Student fee increases in South Africa spark violent protests

Campuses in Johannesburg and Cape Town are shut as demonstrations continue

Academics, lecturers and students protest against fee increases at universities across the country under the banner #feemustfall outside parliament in Cape Town, South Africa, on Thursday. Education minister Blade Nzimande insisted many students could afford to pay higher fees. Photograph: Nic Bothma/EPA

Academics, lecturers and students protest against fee increases at universities across the country under the banner #feemustfall outside parliament in Cape Town, South Africa, on Thursday. Education minister Blade Nzimande insisted many students could afford to pay higher fees. Photograph: Nic Bothma/EPA

 

A government announcement on Monday that university fees in South Africa could increase by up to 8 percent next year has led to violent student protests in campuses nationwide.

Higher education and training minister Blade Nzimande called on Thursday for “everyone to stand up and say no to this anarchy”, blaming the protests on a “small band of students” intent on disrupting the academic programme.

Third-level campuses in cities including Johannesburg, Durban and Cape Town have shut their doors for the remainder of the week in a bid to lessen the chaos, protect property and avoid injuries to staff and students.

The closures came after daily running battles between police and student protesters, some of whom have reportedly been intimidating classmates who try to attend lectures.

The latest protests are linked the FeesMustFall campaign and mass protests that students began 18 months ago, which has free education for all as its primary goal.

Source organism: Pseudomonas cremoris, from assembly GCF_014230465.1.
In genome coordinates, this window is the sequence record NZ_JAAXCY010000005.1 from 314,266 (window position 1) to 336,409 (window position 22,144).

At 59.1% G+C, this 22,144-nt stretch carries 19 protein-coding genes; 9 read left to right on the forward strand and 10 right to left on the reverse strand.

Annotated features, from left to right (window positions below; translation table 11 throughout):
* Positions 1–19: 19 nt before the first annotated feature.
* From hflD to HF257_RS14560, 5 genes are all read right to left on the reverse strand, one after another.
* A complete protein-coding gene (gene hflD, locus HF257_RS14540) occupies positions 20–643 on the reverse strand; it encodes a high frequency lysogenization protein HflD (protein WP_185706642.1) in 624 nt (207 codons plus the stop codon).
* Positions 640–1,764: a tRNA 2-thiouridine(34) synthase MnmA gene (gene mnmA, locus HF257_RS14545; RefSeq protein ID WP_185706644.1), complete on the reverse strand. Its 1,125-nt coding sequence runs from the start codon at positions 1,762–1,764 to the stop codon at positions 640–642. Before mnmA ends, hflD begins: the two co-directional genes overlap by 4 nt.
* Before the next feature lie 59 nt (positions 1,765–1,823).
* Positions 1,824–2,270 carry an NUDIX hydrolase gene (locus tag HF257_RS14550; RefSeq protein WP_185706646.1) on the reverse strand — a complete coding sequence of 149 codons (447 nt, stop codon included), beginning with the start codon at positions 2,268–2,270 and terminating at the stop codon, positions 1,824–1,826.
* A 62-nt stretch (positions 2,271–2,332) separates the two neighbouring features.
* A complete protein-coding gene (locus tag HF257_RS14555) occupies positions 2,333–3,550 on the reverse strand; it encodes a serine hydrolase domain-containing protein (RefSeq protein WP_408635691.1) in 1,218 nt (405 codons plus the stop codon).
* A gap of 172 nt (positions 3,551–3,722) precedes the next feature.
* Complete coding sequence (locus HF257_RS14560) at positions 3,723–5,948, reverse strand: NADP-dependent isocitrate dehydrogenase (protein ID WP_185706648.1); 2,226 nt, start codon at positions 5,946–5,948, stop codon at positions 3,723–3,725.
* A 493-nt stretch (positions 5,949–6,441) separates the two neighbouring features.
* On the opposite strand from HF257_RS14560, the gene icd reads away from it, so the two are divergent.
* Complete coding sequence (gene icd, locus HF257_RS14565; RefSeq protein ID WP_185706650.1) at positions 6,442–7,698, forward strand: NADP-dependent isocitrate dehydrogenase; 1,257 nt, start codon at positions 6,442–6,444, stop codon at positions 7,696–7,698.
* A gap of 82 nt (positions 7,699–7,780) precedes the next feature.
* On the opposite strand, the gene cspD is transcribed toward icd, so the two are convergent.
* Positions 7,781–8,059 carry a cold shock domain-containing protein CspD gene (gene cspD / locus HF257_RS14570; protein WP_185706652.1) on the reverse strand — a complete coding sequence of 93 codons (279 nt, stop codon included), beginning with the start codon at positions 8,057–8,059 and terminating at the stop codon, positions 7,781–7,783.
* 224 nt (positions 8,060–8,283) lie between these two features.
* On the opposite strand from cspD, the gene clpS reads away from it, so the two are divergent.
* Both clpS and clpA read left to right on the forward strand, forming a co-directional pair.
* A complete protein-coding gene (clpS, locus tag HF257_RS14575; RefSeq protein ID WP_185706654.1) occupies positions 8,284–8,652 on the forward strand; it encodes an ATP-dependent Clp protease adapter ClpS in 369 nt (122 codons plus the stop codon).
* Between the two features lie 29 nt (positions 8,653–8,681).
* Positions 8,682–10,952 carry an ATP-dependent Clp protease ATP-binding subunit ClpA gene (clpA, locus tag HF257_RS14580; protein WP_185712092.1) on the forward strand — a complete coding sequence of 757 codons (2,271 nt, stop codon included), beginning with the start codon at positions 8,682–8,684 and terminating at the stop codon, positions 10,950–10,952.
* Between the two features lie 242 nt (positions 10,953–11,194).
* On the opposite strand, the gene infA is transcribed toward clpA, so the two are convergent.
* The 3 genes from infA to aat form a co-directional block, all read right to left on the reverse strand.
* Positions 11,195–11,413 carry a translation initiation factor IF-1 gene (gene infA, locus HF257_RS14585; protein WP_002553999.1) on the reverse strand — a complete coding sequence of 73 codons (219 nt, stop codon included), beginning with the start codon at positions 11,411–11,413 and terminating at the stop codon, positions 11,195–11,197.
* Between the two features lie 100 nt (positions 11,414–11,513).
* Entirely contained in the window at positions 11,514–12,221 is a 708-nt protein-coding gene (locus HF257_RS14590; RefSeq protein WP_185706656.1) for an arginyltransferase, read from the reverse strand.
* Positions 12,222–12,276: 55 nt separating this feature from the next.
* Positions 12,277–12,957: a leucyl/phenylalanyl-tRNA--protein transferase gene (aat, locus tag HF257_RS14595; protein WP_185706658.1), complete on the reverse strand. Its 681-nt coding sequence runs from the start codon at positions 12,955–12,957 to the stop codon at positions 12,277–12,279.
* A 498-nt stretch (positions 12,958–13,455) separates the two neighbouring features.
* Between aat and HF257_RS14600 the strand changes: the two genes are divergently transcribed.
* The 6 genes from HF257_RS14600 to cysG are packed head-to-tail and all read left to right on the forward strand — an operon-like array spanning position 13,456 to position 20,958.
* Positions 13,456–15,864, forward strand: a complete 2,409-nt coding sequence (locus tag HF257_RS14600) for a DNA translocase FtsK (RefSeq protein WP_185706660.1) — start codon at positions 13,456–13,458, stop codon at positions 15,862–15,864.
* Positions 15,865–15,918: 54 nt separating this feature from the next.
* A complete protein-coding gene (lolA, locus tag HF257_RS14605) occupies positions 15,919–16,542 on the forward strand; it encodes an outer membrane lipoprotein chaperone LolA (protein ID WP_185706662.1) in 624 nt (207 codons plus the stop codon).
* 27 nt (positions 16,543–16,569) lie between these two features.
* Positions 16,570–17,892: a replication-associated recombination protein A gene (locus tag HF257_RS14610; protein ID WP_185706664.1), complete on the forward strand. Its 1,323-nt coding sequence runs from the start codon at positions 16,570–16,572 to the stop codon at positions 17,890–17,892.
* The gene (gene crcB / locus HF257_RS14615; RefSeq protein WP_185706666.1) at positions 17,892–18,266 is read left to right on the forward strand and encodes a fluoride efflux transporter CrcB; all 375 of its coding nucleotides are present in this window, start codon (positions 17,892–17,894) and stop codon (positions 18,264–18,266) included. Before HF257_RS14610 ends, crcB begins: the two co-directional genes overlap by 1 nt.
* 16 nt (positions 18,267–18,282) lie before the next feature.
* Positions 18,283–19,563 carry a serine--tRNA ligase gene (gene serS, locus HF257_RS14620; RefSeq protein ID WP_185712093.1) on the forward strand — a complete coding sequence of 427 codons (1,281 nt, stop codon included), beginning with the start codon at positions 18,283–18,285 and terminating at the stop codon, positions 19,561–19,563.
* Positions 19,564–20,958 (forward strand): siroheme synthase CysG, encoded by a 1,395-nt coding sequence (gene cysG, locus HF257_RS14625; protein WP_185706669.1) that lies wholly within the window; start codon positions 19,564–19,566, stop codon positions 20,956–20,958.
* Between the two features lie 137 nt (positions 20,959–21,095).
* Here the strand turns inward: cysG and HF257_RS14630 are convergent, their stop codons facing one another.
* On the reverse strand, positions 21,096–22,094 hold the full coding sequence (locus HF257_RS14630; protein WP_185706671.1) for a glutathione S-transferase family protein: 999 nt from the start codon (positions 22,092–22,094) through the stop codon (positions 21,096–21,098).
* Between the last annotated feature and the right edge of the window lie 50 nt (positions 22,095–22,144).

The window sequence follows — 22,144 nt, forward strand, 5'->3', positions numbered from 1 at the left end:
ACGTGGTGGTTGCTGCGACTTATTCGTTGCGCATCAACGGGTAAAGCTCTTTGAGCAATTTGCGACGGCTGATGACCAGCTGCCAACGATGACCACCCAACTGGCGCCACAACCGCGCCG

In the immediate aftermath of th initial protests the government froze fee increases for 2016, but universities have insisted that unless fees are increased they cannot function properly.

On Monday Mr Nzimande announced that tertiary education institutions across South Africa were now permitted to individually determine the level of their 2017 fee increases, although the amount was capped at 8 percent.

“There are many students from the upper-middle class and well-off families, as well as students on full company bursaries in our institutions, who can afford to pay the adjusted 2017 fees, and we expect them to do so,” Mr Nzimande said during his initial media briefing in Pretoria.

On Wednesday Jonathan Heher, chairman of the fees commission set up by South Africa’s president Jacob Zuma to look into the feasibility of free higher education, urged students to trust the work they are doing to find a solution to the problem.

The commission began public hearings in May that will conclude in 2017, and is expected to submit its final report to the president next June.

However, on Thursday student leaders from Witwatersrand University in Johannesburg announced they were co-ordinating with their counterparts across the country to organise a national march for next week.

So far none of the universities in South Africa has publicly announced whether it will take up the option of increasing its fees next year.

University of Cape Town academics and students held a demonstration outside parliament on Thursday in a bid to be heard by government, which they say has done little to address a funding crisis at third-level institutions other than approve the fee hikes.